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Male Victims Of Domestic Violence
Historically, the majority of those arrested and charged in domestic violence incidents are male. However, this is not necessarily a clear picture of how the situation stands, because there are several different factors that can deter male victims of domestic violence from reporting the incident. If you are male and have been abused or victimized by your partner, regardless of gender, please know that you have the right to be free from harm, and that enlisting an experienced attorney can help you achieve a measure of safety and closure.
Men Experience Intimate Partner Violence
Every year, approximately 1 in every 9 men will experience “severe intimate partner” physical or sexual violence, or stalking. The National Council Against Domestic Violence (NCADV) estimates that 1 in 18 men have been stalked, while 1 in 25 men have been injured by an intimate partner, on the average, in each year. While these figures are lower than they are for women (and data on intimate partner rape for male victims is currently unavailable), it is nonetheless a relevant pattern of abuse that is often overlooked.
In addition to the obvious physical and emotional effects, being the victim of intimate partner violence has a tangible economic effect. Only 34 percent of domestic violence victims receive healthcare for injuries inflicted by their abusers, and with or without medical care, domestic violence victims collectively lose roughly 8 million paid work days per year. While the data does not divide these figures by gender, it can reasonably be assumed that men, proportionally, lose more work days, given that they still make up a higher percentage of the workforce in the United States (though not by much).
Have I Been Abused?
In the U.S., numbers of men abused by intimate partners are significantly lower than they are for women – and while there are societal factors that support the idea that more men commit violence against their spouses than the reverse, it is still relevant to note that there are many different factors that make it more difficult for many men to report abuse even if they are experiencing it in their everyday lives. For example, it is not at all uncommon for men to fear exposure as somehow “less masculine” if they disclose their abuse, particularly if they are in a heterosexual relationship (though gay, bisexual and transgender men have similar concerns).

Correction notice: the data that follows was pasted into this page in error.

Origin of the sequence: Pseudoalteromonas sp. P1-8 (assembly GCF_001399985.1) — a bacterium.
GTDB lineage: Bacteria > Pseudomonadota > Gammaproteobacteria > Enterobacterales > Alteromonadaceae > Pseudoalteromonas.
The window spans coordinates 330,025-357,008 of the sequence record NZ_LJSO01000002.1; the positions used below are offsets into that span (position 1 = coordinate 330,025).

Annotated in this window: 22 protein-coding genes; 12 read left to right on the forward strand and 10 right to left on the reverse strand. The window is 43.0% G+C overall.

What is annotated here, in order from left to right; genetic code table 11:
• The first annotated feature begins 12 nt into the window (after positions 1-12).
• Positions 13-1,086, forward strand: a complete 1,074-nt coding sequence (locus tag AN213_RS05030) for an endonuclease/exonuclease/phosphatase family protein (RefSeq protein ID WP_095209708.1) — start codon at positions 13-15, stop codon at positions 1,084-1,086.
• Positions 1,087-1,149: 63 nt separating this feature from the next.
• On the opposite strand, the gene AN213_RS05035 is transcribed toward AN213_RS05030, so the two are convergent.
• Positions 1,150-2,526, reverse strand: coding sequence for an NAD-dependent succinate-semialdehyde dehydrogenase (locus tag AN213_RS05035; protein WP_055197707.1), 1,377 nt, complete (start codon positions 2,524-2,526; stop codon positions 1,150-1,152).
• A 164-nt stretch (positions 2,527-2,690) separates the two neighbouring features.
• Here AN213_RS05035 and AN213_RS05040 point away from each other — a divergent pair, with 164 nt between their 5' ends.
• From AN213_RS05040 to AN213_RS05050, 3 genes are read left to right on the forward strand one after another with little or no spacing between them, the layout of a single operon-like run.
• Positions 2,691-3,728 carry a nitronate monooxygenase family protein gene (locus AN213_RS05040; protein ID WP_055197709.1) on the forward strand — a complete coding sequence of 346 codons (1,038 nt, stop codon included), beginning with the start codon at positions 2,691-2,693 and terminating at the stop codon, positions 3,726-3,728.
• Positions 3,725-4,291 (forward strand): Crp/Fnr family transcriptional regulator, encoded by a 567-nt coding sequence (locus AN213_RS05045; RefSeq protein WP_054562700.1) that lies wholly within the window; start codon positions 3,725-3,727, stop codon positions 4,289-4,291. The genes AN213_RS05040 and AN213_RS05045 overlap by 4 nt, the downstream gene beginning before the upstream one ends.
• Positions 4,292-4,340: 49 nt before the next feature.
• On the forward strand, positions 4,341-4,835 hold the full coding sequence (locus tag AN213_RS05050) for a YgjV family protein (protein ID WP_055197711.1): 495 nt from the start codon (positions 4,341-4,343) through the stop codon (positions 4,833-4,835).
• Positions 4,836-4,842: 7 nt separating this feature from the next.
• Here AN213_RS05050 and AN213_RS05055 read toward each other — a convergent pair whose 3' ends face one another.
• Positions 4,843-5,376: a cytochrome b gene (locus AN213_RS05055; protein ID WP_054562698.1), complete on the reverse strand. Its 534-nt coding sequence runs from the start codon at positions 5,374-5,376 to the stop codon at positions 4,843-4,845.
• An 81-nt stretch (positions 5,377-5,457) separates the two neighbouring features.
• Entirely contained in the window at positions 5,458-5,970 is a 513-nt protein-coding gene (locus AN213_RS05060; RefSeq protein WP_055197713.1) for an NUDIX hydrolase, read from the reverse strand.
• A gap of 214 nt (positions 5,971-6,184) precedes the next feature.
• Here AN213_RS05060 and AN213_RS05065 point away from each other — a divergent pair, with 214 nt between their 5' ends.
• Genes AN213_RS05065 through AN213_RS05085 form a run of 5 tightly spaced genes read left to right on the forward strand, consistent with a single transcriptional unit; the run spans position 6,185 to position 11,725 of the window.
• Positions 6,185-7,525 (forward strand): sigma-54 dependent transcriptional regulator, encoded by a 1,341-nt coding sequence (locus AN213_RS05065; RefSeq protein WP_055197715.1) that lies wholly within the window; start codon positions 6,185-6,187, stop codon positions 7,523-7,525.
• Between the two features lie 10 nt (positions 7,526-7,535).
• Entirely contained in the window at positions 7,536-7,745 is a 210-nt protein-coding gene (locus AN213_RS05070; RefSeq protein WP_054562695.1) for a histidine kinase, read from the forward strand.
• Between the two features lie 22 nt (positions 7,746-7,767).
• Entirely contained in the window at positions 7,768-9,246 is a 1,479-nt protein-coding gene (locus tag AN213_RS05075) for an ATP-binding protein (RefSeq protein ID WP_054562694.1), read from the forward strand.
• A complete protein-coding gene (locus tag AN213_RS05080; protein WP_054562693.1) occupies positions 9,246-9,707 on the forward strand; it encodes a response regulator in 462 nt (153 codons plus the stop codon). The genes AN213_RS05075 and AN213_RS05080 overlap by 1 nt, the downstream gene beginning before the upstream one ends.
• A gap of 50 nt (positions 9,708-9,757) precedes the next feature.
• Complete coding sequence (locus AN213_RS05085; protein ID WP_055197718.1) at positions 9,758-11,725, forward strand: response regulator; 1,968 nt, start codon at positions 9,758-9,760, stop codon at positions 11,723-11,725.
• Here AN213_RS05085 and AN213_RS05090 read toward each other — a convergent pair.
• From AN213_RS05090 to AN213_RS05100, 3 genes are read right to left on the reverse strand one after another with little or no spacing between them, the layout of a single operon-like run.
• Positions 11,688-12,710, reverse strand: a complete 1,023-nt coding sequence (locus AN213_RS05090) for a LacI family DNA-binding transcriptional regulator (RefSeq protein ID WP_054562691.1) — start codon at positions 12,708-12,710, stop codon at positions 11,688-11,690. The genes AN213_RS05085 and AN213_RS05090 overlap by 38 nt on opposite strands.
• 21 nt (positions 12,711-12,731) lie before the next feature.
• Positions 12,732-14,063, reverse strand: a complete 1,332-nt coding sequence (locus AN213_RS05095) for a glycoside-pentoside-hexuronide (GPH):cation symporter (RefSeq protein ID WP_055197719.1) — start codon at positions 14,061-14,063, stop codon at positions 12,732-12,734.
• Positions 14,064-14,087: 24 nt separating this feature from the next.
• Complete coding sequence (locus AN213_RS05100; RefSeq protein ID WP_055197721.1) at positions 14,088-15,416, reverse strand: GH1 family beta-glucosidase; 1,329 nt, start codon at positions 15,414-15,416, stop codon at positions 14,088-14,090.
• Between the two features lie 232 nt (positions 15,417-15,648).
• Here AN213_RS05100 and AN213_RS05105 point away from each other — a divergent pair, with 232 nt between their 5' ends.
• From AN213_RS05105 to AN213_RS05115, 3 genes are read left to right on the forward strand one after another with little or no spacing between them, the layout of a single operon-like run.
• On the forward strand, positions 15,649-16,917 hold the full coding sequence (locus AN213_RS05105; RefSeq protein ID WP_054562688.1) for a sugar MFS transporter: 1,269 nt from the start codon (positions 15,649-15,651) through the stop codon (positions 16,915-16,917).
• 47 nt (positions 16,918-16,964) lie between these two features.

It can be difficult to determine whether you have been abused simply by listening to your feelings, but Florida law on domestic violence is much more concrete; it defines domestic violence as any criminal offense that results in [the] injury or death of a family or household member, committed by another family or household member. In short, if someone in your household has injured you, you may very well have a case. Contacting an attorney to be sure is a good next step.
Call A West Palm Beach Domestic Violence Attorney
While male victims of domestic violence are less common than female victims, it is crucial to know that you are not alone, and that there are options out there that can help you feel safe. The West Palm Beach criminal lawyers at Perlet, Shiner, Melchiorre & Walsh, P.A. can offer compassionate and understanding representation while helping you through the legal process. Do not hesitate to call our offices today to speak to an attorney.